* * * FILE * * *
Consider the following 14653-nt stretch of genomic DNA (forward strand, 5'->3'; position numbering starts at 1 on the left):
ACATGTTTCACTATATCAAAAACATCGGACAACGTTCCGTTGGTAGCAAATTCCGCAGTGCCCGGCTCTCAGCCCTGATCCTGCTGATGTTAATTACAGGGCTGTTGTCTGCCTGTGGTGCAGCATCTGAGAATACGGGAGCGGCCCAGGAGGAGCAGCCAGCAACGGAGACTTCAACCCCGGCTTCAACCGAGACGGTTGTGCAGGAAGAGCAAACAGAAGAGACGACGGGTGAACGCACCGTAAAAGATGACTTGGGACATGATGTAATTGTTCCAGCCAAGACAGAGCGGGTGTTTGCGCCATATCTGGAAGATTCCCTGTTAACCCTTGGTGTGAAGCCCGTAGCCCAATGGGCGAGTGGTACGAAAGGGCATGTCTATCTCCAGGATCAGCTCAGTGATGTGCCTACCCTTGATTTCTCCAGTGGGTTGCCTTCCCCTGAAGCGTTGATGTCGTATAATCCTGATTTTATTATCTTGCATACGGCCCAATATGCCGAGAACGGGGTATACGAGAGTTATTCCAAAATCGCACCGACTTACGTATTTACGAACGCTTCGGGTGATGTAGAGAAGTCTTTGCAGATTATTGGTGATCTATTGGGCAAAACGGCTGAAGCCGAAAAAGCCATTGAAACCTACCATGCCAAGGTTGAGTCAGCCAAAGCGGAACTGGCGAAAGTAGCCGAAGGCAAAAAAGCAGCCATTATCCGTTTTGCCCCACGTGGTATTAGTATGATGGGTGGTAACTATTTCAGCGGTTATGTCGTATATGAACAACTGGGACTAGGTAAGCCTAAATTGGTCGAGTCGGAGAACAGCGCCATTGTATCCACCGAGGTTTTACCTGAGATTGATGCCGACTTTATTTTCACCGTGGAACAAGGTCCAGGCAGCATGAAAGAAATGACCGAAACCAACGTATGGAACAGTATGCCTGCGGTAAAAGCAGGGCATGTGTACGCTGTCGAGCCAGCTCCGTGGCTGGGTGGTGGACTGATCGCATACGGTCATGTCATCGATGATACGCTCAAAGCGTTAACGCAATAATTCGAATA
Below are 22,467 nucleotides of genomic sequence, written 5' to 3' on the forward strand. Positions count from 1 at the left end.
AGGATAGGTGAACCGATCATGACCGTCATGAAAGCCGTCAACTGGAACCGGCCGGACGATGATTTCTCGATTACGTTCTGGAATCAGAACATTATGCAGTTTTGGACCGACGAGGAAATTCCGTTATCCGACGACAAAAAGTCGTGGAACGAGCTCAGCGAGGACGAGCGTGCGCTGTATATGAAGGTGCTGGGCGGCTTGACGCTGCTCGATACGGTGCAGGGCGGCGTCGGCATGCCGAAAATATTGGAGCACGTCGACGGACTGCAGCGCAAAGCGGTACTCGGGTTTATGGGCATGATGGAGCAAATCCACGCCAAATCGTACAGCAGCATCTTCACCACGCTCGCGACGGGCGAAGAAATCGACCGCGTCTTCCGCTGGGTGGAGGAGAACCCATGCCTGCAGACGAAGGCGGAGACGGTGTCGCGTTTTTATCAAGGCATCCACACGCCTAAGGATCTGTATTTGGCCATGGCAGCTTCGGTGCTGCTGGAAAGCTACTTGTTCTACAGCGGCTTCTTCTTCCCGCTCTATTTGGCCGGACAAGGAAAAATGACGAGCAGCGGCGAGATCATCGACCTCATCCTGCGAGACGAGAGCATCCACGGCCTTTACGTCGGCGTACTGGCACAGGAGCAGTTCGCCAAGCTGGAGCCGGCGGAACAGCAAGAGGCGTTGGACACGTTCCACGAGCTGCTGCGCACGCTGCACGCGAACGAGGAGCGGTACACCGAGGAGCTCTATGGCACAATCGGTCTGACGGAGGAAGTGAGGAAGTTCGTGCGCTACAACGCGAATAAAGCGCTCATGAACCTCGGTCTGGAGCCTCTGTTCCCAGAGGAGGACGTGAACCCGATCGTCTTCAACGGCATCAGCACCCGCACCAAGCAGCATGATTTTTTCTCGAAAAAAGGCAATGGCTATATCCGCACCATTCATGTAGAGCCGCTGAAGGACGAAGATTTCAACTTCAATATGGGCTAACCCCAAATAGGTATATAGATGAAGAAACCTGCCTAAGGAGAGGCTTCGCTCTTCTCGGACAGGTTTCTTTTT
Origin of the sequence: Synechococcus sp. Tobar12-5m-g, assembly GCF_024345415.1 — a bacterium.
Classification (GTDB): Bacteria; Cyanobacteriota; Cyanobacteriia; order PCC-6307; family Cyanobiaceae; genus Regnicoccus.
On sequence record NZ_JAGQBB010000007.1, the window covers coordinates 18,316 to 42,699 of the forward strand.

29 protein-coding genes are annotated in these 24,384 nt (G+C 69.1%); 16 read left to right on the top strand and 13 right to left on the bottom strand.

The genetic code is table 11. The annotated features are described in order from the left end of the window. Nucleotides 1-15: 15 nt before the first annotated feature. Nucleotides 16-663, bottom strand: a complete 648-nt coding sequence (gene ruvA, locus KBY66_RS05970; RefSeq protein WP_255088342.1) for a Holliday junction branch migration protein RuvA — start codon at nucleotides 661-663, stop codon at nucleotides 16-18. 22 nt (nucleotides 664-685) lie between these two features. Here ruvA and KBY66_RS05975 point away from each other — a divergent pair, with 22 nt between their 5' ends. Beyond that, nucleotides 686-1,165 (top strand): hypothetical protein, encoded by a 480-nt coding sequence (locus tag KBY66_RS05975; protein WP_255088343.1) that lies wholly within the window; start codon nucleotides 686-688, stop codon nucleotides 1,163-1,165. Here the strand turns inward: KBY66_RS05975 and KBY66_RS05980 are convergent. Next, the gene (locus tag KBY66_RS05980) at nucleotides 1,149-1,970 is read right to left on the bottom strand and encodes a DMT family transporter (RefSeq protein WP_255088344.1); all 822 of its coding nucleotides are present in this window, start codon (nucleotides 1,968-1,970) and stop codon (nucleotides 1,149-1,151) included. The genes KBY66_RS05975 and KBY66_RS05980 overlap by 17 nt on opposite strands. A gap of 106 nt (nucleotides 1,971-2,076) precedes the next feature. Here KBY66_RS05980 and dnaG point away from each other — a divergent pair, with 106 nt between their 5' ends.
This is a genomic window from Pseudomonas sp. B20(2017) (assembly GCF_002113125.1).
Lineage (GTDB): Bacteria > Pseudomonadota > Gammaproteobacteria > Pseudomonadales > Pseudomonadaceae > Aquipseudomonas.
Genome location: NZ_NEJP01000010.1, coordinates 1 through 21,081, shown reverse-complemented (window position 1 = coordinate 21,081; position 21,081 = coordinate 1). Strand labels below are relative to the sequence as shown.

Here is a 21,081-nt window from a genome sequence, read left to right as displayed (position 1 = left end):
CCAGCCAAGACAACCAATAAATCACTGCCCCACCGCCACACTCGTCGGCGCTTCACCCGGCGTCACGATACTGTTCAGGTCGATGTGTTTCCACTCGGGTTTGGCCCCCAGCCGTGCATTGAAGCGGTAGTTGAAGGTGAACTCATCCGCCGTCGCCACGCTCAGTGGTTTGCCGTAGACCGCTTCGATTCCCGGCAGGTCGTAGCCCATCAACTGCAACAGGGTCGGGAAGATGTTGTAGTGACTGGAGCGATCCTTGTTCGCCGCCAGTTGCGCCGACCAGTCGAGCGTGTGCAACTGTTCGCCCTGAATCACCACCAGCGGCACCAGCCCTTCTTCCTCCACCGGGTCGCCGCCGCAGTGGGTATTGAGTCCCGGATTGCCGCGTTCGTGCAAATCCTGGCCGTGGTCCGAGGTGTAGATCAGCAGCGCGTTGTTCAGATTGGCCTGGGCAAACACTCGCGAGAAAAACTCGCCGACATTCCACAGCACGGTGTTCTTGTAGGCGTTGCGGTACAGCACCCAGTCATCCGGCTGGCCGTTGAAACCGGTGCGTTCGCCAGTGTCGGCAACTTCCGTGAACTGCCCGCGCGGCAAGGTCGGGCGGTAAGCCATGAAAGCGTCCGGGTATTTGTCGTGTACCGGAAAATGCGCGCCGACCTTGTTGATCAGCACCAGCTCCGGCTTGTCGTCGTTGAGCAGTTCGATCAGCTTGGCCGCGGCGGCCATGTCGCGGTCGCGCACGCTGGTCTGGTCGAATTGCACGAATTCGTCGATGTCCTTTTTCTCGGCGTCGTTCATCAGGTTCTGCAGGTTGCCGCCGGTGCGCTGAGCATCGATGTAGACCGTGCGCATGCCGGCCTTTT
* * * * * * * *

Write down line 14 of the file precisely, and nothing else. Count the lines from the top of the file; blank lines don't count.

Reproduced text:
CCAGCCAAGACAACCAATAAATCACTGCCCCACCGCCACACTCGTCGGCGCTTCACCCGGCGTCACGATACTGTTCAGGTCGATGTGTTTCCACTCGGGTTTGGCCCCCAGCCGTGCATTGAAGCGGTAGTTGAAGGTGAACTCATCCGCCGTCGCCACGCTCAGTGGTTTGCCGTAGACCGCTTCGATTCCCGGCAGGTCGTAGCCCATCAACTGCAACAGGGTCGGGAAGATGTTGTAGTGACTGGAGCGATCCTTGTTCGCCGCCAGTTGCGCCGACCAGTCGAGCGTGTGCAACTGTTCGCCCTGAATCACCACCAGCGGCACCAGCCCTTCTTCCTCCACCGGGTCGCCGCCGCAGTGGGTATTGAGTCCCGGATTGCCGCGTTCGTGCAAATCCTGGCCGTGGTCCGAGGTGTAGATCAGCAGCGCGTTGTTCAGATTGGCCTGGGCAAACACTCGCGAGAAAAACTCGCCGACATTCCACAGCACGGTGTTCTTGTAGGCGTTGCGGTACAGCACCCAGTCATCCGGCTGGCCGTTGAAACCGGTGCGTTCGCCAGTGTCGGCAACTTCCGTGAACTGCCCGCGCGGCAAGGTCGGGCGGTAAGCCATGAAAGCGTCCGGGTATTTGTCGTGTACCGGAAAATGCGCGCCGACCTTGTTGATCAGCACCAGCTCCGGCTTGTCGTCGTTGAGCAGTTCGATCAGCTTGGCCGCGGCGGCCATGTCGCGGTCGCGCACGCTGGTCTGGTCGAATTGCACGAATTCGTCGATGTCCTTTTTCTCGGCGTCGTTCATCAGGTTCTGCAGGTTGCCGCCGGTGCGCTGAGCATCGATGTAGACCGTGCGCATGCCGGCCTTTT